Review: Rachel Barton Pine and Jory Vinikour Perform Bach at the Logan Center

Jory Vinikour and Rachel Barton Pine performed Bach on Friday night. Photo by Lisa-Marie Mazzucco. While Bach Week was kicking off at Nichols Auditorium in Evanston, violinist Rachel Barton Pine and harpsichordist Jory Vinikour were giving a Bach recital of their own at the Logan Center in Hyde Park, performing two duos and two solo works by the baroque master. While their performance had many enjoyable moments, overall it was a bit rough. Vinikour, though not perfect, held his own pretty well at the harpsichord, but Pine’s violin generated lots of squeaks and slid-over notes, interrupting those moments of joy. Rachel Barton Pine. Photo by Lisa-Marie Mazzucco. Johann Sebastian Bach wrote many works for harpsichord and violin, solo and duo. Part of the challenge for a duo is blending the harpsichord, which, as a plucked string instrument, has a sparse, tinny sound and only two levels of volume, with a warm sounding violin that has a huge dynamic range. Having recorded Bach’s violin and harpsichord duos for a 2018 release on Chicago’s own Cedille Records, Pine and Vinikour are well practiced in overcoming this challenge. Especially remarkable was how well Pine’s violin sounded with Vinikour’s harpsichord, even when she was playing loud. Her sound never completely swamped the harpsichord. Their ability to blend was shown immediately with the opening slow Adagio of the Sonata for Violin and Harpsichord in b-minor, BWV 1014. Vinikour set the stage with two-note chords in the right hand and a line of continuo on the left, creating three contrasting melodic lines. Pine quietly joined in with a single note that soon built up to great intensity. Before long, she was playing two-note chords creating an additional two melodies, which resulted in a very typical Bach style of five interweaving tunes. Notwithstanding Pine’s challenges Friday night, it still came off well. Their next two movements were enjoyable, but Pine and Vinikour were particularly effective at capturing the finale’s exuberance, especially the sudden pauses and momentum breaks. Up next was Pine’s performance of Bach’s Partita No. 2 in d-minor, BWV 1004. If asked to name a single favorite work by Bach, this reviewer would name this one. A lot of attention deservedly gets paid to the emotionally intense chaconne that ends the work—a movement longer than the other four movements combined. However, the first four movements form an integral part of the overall piece, serving as more than just an extended introduction. The chaconne starts with a very simple theme that’s varied over 30 times, during which Bach creates a level of intensity and passion that has only rarely ever been equaled. While fascinating from a pure musical perspective, the partita places extreme technical demands on the performer. Bach’s ability to weave multiple melodies into a passage played by a single, four-stringed instrument, all of which cannot be played at exactly the same time, is remarkable, even though performances inevitably seem labored, especially when the material goes up-tempo. Jory Vinikour. Photo by Nuccio DiNuzzo. Notwithstanding her challenges that carried over to this work, Pine handled the opening four movements well. She showed fluidity and spectacular dynamic control in the slow Allemanda that opens the work. She gave a nice interpretation to the fast Corrente that followed. As intended, her performance of the opening four movements nicely teed off the Ciaccona, but to this reviewer, she opened that movement a bit too fast and harsh. A slower, gentler approach allows for greater contrasts to the intense material that ensues. Once beyond the beginning, however, she played it wonderfully, especially the lengthy section in D-major. Following intermission, Vinikour performed the lengthy and involved Overture in the French Style in b-minor, BWV 831. This enormous work, essentially a super long partita, comprises an overture followed by seven dance style movements similar to those used in many other Bach suites. It starts with a slow section of somber chords separated by rapid mini phrases. After several minutes, a faster three-voice fugue breaks in, but the somber beginning returns. Rachel Barton Pine and Jory Vinikour blended well. Photo by Lisa-Marie Mazzucco. Being in a minor key, the overture and much of the work has a brooding feeling that Vinikour marvelously captured. It is always interesting to hear the shifts between the softer passages played from the harpsichord’s upper keyboard that pluck a single set of strings and the louder passages played from the lower keyboard that pluck a double set of strings. Vinikour shifted seamlessly, creating the desired effect of a soloist being backed by a larger ensemble. The program ended with Pine rejoining Vinikour onstage for Bach’s Sonata in E-major, BWV 1016. While in a major key, this work’s lengthy and slow third movement in c-sharp minor added more weight to what had already been heavy evening. Pine and Vinikour captured the mood while carefully passing the melody and chords back and forth. As an encore, Pine and Vinikour played Bach’s lovely Cantabile in G major, a work that Bach originally intended for a Sonata in G major but that he rejected in the final score. It was the concert’s main vehicle for something soft and delicate.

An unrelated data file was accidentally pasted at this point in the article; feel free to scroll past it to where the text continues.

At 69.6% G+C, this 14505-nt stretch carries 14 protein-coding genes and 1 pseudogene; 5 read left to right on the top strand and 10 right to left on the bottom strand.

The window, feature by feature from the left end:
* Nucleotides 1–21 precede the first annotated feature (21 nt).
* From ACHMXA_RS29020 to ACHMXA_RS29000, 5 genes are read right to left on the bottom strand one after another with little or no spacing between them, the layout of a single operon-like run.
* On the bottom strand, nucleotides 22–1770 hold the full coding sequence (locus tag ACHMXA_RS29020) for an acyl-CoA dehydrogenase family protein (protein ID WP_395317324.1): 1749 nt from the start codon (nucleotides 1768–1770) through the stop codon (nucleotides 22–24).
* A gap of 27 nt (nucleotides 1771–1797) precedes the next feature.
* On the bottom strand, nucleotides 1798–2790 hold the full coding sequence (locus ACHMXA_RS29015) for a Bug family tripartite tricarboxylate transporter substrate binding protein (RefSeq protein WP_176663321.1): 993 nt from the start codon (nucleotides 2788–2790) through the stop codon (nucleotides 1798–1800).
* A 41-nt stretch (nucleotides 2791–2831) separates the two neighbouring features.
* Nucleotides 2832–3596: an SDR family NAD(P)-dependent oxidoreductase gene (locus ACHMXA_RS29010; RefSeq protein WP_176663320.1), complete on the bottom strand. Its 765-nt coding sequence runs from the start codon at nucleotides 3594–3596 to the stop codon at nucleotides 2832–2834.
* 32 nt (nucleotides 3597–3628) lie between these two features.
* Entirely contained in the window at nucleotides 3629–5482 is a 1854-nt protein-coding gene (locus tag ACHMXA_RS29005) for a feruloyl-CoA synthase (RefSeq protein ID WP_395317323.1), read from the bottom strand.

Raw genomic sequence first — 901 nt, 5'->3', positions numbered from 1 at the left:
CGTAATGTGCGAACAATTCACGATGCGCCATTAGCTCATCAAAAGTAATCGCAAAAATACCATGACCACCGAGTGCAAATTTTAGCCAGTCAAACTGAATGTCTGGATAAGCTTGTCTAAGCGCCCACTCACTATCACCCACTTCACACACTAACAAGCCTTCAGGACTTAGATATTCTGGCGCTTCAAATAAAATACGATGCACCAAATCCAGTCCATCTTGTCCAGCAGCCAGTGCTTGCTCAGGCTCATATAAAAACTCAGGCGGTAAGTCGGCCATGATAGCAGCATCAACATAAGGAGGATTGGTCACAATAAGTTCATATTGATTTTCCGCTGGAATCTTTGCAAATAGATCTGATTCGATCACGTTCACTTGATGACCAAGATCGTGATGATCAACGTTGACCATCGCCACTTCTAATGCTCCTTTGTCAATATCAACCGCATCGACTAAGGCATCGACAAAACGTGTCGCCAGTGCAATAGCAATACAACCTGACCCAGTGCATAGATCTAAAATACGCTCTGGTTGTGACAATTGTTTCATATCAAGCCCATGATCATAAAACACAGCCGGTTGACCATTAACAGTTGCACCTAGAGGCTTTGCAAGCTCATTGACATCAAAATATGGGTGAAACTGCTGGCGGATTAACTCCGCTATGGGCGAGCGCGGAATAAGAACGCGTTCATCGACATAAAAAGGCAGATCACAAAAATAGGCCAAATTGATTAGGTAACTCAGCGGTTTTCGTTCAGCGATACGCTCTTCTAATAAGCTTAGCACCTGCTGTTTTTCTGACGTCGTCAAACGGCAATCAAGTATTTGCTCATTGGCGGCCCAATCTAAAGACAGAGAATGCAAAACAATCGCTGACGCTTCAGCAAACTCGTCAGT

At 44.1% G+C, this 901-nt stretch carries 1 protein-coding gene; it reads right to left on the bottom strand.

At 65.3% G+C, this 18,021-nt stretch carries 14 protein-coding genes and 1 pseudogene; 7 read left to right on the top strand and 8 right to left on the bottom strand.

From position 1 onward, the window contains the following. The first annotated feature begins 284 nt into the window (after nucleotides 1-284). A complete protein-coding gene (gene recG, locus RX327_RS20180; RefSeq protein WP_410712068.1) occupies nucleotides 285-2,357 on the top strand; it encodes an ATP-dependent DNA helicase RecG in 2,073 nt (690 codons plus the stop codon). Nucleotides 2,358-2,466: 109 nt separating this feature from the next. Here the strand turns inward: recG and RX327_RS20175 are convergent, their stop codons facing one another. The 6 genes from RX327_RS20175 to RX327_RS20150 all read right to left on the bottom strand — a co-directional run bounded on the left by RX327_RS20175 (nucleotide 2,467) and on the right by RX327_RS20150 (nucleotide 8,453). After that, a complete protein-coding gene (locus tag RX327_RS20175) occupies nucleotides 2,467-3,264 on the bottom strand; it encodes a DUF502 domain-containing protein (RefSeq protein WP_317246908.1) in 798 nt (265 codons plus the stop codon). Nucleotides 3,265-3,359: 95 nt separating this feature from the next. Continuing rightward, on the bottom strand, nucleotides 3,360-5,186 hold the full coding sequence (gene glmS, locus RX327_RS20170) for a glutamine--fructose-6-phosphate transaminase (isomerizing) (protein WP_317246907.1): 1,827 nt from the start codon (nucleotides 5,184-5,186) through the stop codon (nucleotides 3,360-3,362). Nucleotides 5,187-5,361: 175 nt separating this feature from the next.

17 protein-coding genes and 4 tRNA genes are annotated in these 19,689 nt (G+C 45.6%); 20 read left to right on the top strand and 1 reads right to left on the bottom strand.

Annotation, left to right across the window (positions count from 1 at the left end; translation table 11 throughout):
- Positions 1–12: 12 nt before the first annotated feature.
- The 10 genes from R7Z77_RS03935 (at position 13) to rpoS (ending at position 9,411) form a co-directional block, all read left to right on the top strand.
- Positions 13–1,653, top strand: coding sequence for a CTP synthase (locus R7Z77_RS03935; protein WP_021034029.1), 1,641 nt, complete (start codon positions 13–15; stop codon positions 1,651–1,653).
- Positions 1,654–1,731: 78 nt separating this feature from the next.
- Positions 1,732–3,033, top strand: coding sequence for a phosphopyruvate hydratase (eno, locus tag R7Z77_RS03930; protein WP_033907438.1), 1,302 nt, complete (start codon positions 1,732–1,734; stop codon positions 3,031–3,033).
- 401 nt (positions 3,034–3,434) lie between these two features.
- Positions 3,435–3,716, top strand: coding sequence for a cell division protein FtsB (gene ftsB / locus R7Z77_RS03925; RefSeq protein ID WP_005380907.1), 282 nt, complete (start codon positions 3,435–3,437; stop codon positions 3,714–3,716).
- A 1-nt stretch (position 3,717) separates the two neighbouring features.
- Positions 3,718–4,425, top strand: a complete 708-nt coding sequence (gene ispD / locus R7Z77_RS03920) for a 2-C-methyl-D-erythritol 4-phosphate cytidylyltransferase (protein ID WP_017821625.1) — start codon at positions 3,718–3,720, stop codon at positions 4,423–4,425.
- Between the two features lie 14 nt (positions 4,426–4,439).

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Louis Harris

A lover of music his whole life, Louis Harris has written extensively from the early days of punk and alternative rock. More recently he has focused on classical music, especially chamber ensembles. He has reviewed concerts, festivals, and recordings and has interviewed composers and performers. He has paid special attention to Chicago’s rich and robust contemporary art music scene. He occasionally writes poetry and has a published novel to his credit, 32 Variations on a Theme by Basil II in the Key of Washington, DC. He now lives on the north side of Chicago, which he considers to be the greatest city in the country, if not the world. Member of the Music Critics Association of North America.